Understanding Cam Profile Terms
RAMPS The parts of a camshaft lobe that actually initiate the lifting and
descending movement of the lifter are called "ramps". Ramps include
the lash ramp, the opening ramp, and the closing ramp. Camshaft lobe ramps are ground
to have different rates of lifter movement in terms of velocity and degrees of duration,
as measured in degrees of crankshaft rotation.
The "lash ramp" of a camshaft lobe is a mid-point location between
the opening ramp and closing ramp.
The "opening ramp" of a camshaft lobe is the point where the lifter
just begins to lift until the point that it reaches the nose of the lobe.
The "closing ramp" is the point of the camshaft lobe from the nose
back down to the lash ramp.
NOSE The "nose" of a camshaft lobe is the top or the highest
maximum lift point for the valve. It is where valves are kept open for as long as
possible before making the transition to the closing ramp.
BASE CIRCLE The "base circle", also known as the "heel",
is the lowest point of the camshaft lobe and is the place where the valve is in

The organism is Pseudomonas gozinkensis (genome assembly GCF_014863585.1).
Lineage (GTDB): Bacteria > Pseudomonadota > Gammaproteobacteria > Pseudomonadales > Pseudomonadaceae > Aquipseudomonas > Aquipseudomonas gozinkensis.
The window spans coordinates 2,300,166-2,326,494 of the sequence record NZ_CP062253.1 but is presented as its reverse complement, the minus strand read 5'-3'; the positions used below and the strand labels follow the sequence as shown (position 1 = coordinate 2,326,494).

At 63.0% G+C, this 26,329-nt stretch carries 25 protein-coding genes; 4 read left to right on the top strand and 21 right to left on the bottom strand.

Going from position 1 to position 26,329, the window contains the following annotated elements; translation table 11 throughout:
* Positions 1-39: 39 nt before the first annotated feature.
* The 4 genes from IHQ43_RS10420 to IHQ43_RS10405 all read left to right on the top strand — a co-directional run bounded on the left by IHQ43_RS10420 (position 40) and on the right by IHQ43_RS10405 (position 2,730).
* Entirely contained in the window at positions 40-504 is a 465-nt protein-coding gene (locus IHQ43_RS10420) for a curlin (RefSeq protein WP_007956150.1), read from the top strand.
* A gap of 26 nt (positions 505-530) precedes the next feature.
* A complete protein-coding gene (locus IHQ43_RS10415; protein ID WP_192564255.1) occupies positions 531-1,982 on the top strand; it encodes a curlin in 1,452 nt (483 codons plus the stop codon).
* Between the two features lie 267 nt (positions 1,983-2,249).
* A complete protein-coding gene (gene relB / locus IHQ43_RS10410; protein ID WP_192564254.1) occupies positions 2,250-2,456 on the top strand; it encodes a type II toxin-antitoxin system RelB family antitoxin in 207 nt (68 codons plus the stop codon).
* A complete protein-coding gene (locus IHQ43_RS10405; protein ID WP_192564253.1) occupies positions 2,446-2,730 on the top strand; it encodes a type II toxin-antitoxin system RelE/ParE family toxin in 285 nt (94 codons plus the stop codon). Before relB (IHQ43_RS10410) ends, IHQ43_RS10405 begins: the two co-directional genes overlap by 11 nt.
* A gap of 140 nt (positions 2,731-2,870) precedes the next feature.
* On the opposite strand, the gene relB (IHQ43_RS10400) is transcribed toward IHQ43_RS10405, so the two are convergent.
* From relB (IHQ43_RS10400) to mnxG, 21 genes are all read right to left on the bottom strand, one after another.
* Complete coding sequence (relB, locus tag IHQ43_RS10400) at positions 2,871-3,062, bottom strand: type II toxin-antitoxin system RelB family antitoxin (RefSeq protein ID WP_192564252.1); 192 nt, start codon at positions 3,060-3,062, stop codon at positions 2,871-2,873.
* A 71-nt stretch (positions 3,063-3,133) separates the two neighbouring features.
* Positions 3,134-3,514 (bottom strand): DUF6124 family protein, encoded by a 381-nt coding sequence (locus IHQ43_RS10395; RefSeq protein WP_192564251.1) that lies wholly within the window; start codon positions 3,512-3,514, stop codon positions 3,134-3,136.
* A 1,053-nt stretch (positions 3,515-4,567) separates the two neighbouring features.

the closed position. The "base circle" is the point where all valve
lash settings are made.
SYMMETRICAL is a term that refers to the "profiles" of the
opening and closing ramps of a camshaft lobe. All "early technology"
camshafts were ground on a symmetrical design, meaning both sides are exactly the
same. That is to say the profile of the closing ramp is a "mirror image"
of the opening ramp.
ASYMMETRICAL refers to a camshaft lobe profile where the opening and closing
ramps are not exactly the same. The reason some camshafts are this way is to try
to achieve an opening ramp profile that has a high velocity and a closing ramp profile
that has a slower velocity. In this way the valve can be set down more "gently"
than the rate at which it was first opened.
A DUAL PATTERN camshaft has an intake lobe profile design that differs from
that of the exhaust lobe profile design. For example, camshaft "A"
has intake lobes of 260 degrees duration while the exhaust lobes are 270 degrees
duration. Camshaft "B", has intake and exhaust lobes that are both
at 260 degrees. Camshaft "A" is referred to as a dual pattern,
while camshaft "B" is referred to as a single pattern.
With the advent of emissions laws and the widespread use of computer systems, more
modern single and dual profile pattern designs have been developed. A dual pattern
camshaft is ground to "bias" the duration of either the intake
or exhaust lobe. For example, if an engine is restricted on the exhaust side, compared
to the intake side, the camshaft designer would try to compensate by grinding in
more lift and/or duration on the exhaust lobe.